Facebook: another battle for hearts and minds.

As we all well know by know, Facebook is a part of our lives, and for many, appears to have stolen part of our souls. If you think a military reference is too strong, I disagree. With 700 million users, Facebook has permeated every part of life, both personal and professional. It is both reviled and beloved. Facebook is used for personal reasons, with friends, to show holiday photos, to organise events. It is used in business, and surely no wise business these days does not have a Facebook page that can be “Liked” and commented on. Facebook, is seems, caters to everyone, from the dizzy socialite to the lonely recluse. Facebook has come to represent meaning and validation for our existence. It has become its own psychological topic. A 2011 commercial for the Toyota Venza neatly sums up, tongue in cheek, how “hip” users of Facebook view “older” Facebook users. Having 19 friends is “so sad”, while having 687 is “living”. Cut to said sad people mountain biking through rugged countryside. Is Facebook turning us into a reclusive, idiotic society? We no longer need to go out to socialise. We are addicts, and with all addictions, there are levels of severity: some of us need rehab, some of us just need air.

Allegedly, teenagers are particularly susceptible. Another cynical view point from Underwire compares recreational drugs and Facebook  behaviour. For example, Marijuana fuelled behaviour is “Facebooked” as:  “Makes you ask people you barely know to help harvest your soybeans.” My particular favourite.  And it’s true, I have overheard entire conversations between teens with FB conversation as the topic.You know the way: “So then he commented: blah blah etc…, and then SHE commented blah BLEH etc…” Stirring stuff.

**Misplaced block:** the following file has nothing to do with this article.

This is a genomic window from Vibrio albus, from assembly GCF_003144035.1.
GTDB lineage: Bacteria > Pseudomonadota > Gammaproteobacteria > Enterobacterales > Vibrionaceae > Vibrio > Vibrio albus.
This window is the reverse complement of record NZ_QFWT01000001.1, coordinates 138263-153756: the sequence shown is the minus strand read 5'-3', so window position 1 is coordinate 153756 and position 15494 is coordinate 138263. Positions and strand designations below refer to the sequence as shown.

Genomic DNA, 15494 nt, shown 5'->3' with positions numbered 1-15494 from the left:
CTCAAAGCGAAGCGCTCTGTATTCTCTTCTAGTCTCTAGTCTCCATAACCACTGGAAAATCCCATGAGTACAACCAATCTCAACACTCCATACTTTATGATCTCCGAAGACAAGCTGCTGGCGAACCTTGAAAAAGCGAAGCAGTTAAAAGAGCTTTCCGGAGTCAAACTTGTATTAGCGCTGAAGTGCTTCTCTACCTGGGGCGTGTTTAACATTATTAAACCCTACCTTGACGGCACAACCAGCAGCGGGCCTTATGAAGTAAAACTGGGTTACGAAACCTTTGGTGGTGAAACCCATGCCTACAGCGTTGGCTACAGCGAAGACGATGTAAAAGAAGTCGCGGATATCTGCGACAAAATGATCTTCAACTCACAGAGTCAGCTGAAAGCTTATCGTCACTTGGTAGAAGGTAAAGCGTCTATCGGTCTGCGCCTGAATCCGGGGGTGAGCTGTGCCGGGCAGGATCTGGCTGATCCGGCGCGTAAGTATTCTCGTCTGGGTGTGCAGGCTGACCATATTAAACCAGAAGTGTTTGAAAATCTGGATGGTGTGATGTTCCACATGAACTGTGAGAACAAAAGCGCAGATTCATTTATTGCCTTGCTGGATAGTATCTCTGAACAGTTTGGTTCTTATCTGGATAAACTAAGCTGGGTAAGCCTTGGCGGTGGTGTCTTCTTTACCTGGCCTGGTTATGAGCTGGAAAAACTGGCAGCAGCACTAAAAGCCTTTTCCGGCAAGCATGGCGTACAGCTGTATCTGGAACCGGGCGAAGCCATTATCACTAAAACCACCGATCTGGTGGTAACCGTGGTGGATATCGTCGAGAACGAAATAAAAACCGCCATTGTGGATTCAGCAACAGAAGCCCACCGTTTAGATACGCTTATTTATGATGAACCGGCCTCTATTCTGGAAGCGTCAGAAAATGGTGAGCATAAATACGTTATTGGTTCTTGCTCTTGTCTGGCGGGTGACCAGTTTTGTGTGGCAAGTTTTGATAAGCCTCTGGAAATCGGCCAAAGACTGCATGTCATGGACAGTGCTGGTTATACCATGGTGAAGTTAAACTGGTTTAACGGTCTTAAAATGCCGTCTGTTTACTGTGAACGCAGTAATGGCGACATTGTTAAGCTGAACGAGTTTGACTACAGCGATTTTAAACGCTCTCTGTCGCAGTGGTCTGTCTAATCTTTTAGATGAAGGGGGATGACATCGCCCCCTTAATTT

So is that all we’re good for anymore? To have every check-in be cooler than the last? To have the comments on our posts liked? On a sidenote, this reminds me of an article I read some time ago, illustrating how we could start behaving if Facebook suddenly was no more. It involved people running around with photos, shoving them in people’s faces yelling: “Do you LIKE this?”

You may think I sound too harsh. Surely, it’s only a tool? As users, Facebook is only what we make it. True and not true, and that’s without getting into the muck and mire of privacy issues, biometric identification, cyber bullying…  What I do always remember is that in my earlier days of Facebook, say four years ago, the status bar involved the requirement of having to be slightly inventive with the “is” after your name. This meant some tweaking of conjugation if you wanted to go further than just a single adjective.  It was when I realised that I was starting to spend too much time thinking of myself in the third person to accommodate this, that I became worried. And I wasn’t alone in this odd mental rewiring, as it turned out.

At any rate, Facebook, as the king of social media, is a topic worth revisiting.

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